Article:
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Michael Jones

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13 Assassins: Review

Posted: 05/31/11 01:23 PM ET

I saw 13 Assassins two weeks ago in London. It's playing at the Music Box.

If you have ever faked grunting laconic Japanese phrases while sipping sake at a sushi bar, you must see this movie. If you've ever imagined the feel of a Hattori Hanzo blade in your hand, you must see this movie. If you remember Toshiro Mifune cutting his way out of his traveling box with a sword to face two dozen brigands expecting to intercept a weak provincial governor only to be confronted by the most feared swordsman in Japan, you must see this movie. If the phrase "the most feared swordsman in Japan" sends a thrill up your leg, you must see this movie.

The director, Takashi Miike, famous in Japan for cult films of violence and sex, pays attention to the classic forms of samurai movies: older warriors of fearsome tradecraft imparting wisdom to younger acolytes; the assembling of a team of heroes to live and die with honor; superb costuming; footwork during sword fights rivaling Roger Federer on clay; a lower caste disreputable wannabe becoming one with the true samurai spirit.

13 Assassins follows classical samurai movie symmetry as well: the first half the assembling of a group of samurai to do battle, each with his own story; the second half the battle.

The third half, drinks at Cullen's, reenacting sword thrusts and parries using rolled up Tribunes.

There is little subtlety in samurai movies. Bad guys are really bad. They are awful. Even Mother Theresa, given the chance, would disembowel one with a clean mayoko giri. They travel and fight in packs. Battle scenes are done on a grand scale. In 13 Assassins, the proud and the few take on two hundred retainers, swordsmen, archers, and pike men. They convert an entire village into an abattoir. The arch villain, whose death is the Holy Grail of the movie, makes Muammar Gaddafi seem like Pee Wee Herman rather than an insane brute. The lord's vile crimes are shown to us in graphic sickening detail. By the third reel several in the audience were clamoring to join the thirteen. I, realizing that it was only a movie, did shift my katana to an upright position, between the seats, just in case I was needed.

Of course, samurai movies display great delicacy and beauty as well, think of the fight scene in the snow in Kill Bill. They are filled with stunning visuals whether filmed in black and white or color. 13 Assassins opens with a tranquil scene of men fishing, motionless on chairs high above water, a striking peaceful image before honor compels one of the fishermen to act. Or how the evil lord's minions travel through the forest, seen from above, their round flat hats swaying in unison, their costumes perfect.

And, samurai film directors love using close ups for dramatic emphasis. The screen in 13 Assassins is filled with images of mature men, capable of delicacy and violence, their faces seen in candlelight or half hidden in shadow. Miike shows the audience a samurai looking directly at the camera after a decision is made, his face hardening with purpose and resolve. Then a scene of young samurai, waiting to fulfill their destinies, wanting to be given a chance to fight for honor, to be honorable men, to die if they must.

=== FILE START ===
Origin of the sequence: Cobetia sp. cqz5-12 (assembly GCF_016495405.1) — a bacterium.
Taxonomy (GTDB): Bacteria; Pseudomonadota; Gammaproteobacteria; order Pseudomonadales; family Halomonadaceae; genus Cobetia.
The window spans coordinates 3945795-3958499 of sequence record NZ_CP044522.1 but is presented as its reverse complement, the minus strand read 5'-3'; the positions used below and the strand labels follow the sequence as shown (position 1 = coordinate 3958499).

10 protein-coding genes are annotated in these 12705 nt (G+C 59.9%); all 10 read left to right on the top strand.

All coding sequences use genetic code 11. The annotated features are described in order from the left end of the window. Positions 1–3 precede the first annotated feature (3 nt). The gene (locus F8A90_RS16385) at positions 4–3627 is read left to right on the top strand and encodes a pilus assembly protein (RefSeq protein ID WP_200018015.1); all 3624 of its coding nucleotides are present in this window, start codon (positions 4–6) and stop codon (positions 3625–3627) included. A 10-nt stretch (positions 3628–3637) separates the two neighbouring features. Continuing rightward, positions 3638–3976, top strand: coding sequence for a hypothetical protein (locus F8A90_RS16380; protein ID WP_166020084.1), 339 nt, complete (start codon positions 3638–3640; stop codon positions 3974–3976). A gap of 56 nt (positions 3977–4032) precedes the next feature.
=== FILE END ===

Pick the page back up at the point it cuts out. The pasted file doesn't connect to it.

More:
Their young unlined faces, profoundly different than the older wiser samurai, faces still excited by the prospect of battle, uncertain what it all means, but, determined unto death. One face, with the smooth softness of inexperience, taking on a new character, becoming a samurai before our eyes, responsible, committed.

Miike observes all the forms. He expertly choreographs the mixture of delicacy and violence of a sword fight: the loser, not realizing what has happened at first, pausing in disbelief, frozen for a moment on the screen, before collapsing, usually in a cloud of dust or puddled mud.

He lets the camera linger on the front foot of a samurai, delicately seeking a foothold that can be trusted in a fight, then up to the classic positioning of arm and sword as the technique for the thrust is selected and displayed.

He allows no grey in the black and white of moral positions.

American westerns were a major influence on samurai movies and samurai movies became major influences on American westerns. You can tick off the cultural cross seeding while watching the movie. Certainly Clint Eastwood's Man With No Name would fit comfortably as a fourteenth assassin.

There are also threads running through 13 Assassins that will give pause in a post-WWII and 9/11 world too familiar with how the Code of the Bushido was perverted and how perverse the willingness to commit suicide can be. But, it is a thrilling movie. A good introduction to the Southport crowd of a movie tradition worth exploring through Netflix.

Sword of Doom, Yojimbo, The Samurai Trilogy, and the Zatoichi series would be a great start.

While in London, the day after seeing the movie, I went to the Victoria and Albert Museum for the new wonderful exhibit The Cult of Beauty. Walking out, I came upon a side gallery devoted to Japanese culture that included a display of samurai swords and armor. What story could each blade tell, I thought? One sword was notched by some cruel stroke, perhaps done in battle. When, by whom, why?

I leaned in to the glass to look more closely...I would swear, like in Kill Bill, the ancient katana began to hum.